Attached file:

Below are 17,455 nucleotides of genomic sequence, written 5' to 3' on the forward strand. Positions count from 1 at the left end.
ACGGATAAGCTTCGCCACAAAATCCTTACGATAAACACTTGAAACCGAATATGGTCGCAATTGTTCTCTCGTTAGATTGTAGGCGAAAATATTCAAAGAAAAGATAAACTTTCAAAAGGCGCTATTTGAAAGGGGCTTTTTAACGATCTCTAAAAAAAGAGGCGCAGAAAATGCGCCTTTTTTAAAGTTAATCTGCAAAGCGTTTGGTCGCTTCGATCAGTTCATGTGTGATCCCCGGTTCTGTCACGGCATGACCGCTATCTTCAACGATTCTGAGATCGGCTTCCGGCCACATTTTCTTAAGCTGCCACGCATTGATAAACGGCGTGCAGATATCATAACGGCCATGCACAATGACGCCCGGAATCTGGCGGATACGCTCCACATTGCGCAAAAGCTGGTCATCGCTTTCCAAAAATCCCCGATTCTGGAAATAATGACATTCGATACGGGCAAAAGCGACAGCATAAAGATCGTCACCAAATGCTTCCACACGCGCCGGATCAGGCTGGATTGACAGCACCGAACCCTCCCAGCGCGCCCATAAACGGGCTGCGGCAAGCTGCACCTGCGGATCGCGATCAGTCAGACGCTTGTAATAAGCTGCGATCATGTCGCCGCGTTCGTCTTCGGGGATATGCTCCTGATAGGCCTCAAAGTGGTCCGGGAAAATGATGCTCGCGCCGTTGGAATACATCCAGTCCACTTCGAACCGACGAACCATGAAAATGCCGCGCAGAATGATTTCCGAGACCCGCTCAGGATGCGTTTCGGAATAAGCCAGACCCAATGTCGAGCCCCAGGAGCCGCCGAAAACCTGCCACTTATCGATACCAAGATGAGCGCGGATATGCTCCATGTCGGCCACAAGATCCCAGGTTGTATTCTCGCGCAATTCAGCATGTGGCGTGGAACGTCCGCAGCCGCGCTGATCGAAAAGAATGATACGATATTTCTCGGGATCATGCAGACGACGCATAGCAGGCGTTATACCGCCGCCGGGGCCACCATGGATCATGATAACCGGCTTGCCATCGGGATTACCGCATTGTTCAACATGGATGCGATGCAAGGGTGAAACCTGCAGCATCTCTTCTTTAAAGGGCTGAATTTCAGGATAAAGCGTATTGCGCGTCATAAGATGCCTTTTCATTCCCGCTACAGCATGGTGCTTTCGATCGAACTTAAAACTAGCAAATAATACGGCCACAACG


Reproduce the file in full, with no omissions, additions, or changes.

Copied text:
Below are 17,455 nucleotides of genomic sequence, written 5' to 3' on the forward strand. Positions count from 1 at the left end.
ACGGATAAGCTTCGCCACAAAATCCTTACGATAAACACTTGAAACCGAATATGGTCGCAATTGTTCTCTCGTTAGATTGTAGGCGAAAATATTCAAAGAAAAGATAAACTTTCAAAAGGCGCTATTTGAAAGGGGCTTTTTAACGATCTCTAAAAAAAGAGGCGCAGAAAATGCGCCTTTTTTAAAGTTAATCTGCAAAGCGTTTGGTCGCTTCGATCAGTTCATGTGTGATCCCCGGTTCTGTCACGGCATGACCGCTATCTTCAACGATTCTGAGATCGGCTTCCGGCCACATTTTCTTAAGCTGCCACGCATTGATAAACGGCGTGCAGATATCATAACGGCCATGCACAATGACGCCCGGAATCTGGCGGATACGCTCCACATTGCGCAAAAGCTGGTCATCGCTTTCCAAAAATCCCCGATTCTGGAAATAATGACATTCGATACGGGCAAAAGCGACAGCATAAAGATCGTCACCAAATGCTTCCACACGCGCCGGATCAGGCTGGATTGACAGCACCGAACCCTCCCAGCGCGCCCATAAACGGGCTGCGGCAAGCTGCACCTGCGGATCGCGATCAGTCAGACGCTTGTAATAAGCTGCGATCATGTCGCCGCGTTCGTCTTCGGGGATATGCTCCTGATAGGCCTCAAAGTGGTCCGGGAAAATGATGCTCGCGCCGTTGGAATACATCCAGTCCACTTCGAACCGACGAACCATGAAAATGCCGCGCAGAATGATTTCCGAGACCCGCTCAGGATGCGTTTCGGAATAAGCCAGACCCAATGTCGAGCCCCAGGAGCCGCCGAAAACCTGCCACTTATCGATACCAAGATGAGCGCGGATATGCTCCATGTCGGCCACAAGATCCCAGGTTGTATTCTCGCGCAATTCAGCATGTGGCGTGGAACGTCCGCAGCCGCGCTGATCGAAAAGAATGATACGATATTTCTCGGGATCATGCAGACGACGCATAGCAGGCGTTATACCGCCGCCGGGGCCACCATGGATCATGATAACCGGCTTGCCATCGGGATTACCGCATTGTTCAACATGGATGCGATGCAAGGGTGAAACCTGCAGCATCTCTTCTTTAAAGGGCTGAATTTCAGGATAAAGCGTATTGCGCGTCATAAGATGCCTTTTCATTCCCGCTACAGCATGGTGCTTTCGATCGAACTTAAAACTAGCAAATAATACGGCCACAACG